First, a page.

Here are some signs of expressive language delay:

  • At 15 months, is not using three words
  • At 18 months, is not saying, “mama,” “dada,” or other names
  • At 24 months, is not using at least 25 words
  • At 30 months, is not using two-word phrases, including phrases with both a noun and a verb
  • At 36 months, does not have at least a 200-word vocabulary, is not asking for items by name, repeats exactly questions asked by others, seems to have lost some language skills, or is not using complete sentences
  • At 48 months, often uses words incorrectly or uses a similar or related word instead of the correct word. 

The first step in evaluating the problem is by seeking an evaluation from a speech-language pathologist (also called a speech therapist). Only a speech therapist can help the kids as well as parents to overcome this problem.

Dyslexia - Signs To Look Out For!

Ms. Anu Gehlot 93% (22 ratings)
M.Phil - Psychology, Masters In Psychology, BA-Psychology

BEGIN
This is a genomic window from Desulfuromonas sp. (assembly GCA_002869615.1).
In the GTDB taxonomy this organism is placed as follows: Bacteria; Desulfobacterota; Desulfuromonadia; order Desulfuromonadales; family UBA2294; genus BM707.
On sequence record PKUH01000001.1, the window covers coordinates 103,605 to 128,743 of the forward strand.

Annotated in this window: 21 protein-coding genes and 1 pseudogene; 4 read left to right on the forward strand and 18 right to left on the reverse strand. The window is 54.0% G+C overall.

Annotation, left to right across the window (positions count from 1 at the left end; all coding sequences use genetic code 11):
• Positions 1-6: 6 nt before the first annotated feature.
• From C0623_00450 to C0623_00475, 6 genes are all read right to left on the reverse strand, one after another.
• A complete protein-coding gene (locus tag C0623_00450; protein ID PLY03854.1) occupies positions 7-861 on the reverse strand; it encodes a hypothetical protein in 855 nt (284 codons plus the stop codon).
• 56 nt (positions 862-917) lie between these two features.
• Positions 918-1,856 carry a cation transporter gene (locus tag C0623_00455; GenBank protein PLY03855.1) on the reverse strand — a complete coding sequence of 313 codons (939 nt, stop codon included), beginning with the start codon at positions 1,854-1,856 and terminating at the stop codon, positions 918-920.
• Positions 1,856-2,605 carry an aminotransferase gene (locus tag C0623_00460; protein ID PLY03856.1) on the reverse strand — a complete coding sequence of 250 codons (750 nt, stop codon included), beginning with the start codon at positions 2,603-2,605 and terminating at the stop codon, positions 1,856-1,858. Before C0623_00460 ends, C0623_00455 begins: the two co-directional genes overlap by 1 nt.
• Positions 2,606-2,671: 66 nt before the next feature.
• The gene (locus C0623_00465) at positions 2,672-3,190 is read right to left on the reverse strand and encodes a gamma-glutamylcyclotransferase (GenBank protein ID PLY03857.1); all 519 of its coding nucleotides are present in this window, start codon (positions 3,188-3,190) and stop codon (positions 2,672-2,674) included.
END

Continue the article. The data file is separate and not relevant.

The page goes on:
Psychologist, Delhi
Dyslexia - Signs To Look Out For!

Raising a child with dyslexia can stir up a lot of emotions. You may look ahead and wonder if this learning issue will affect your child's future. But dyslexia is not a prediction of failure. Dyslexia is quite common, and many successful individuals have dyslexia.

Research has proven that there are different ways of teaching that can help people with dyslexia succeed. There's a lot you can do as a parent too.

What are the symptoms of dyslexia?

Because dyslexia affects some people more severely than others, your child's symptoms may look different from those in another child. Some kids with dyslexia have trouble with reading and spelling. Others may struggle to write or to tell left from right.

Dyslexia can also make it difficult for people to express themselves clearly. It can be hard for them to structure their thoughts during conversation. They may have trouble finding the right words to say.

Others struggle to understand what they're hearing. This is especially true when someone uses nonliteral language such as jokes and sarcasm.

The signs you see may also look different at various ages. Some of the warning signs for dyslexia, such as a speech delay, appear before a child reaches kindergarten. More often, though, dyslexia is identified in grade school. As schoolwork gets more demanding, trouble processing language becomes more apparent.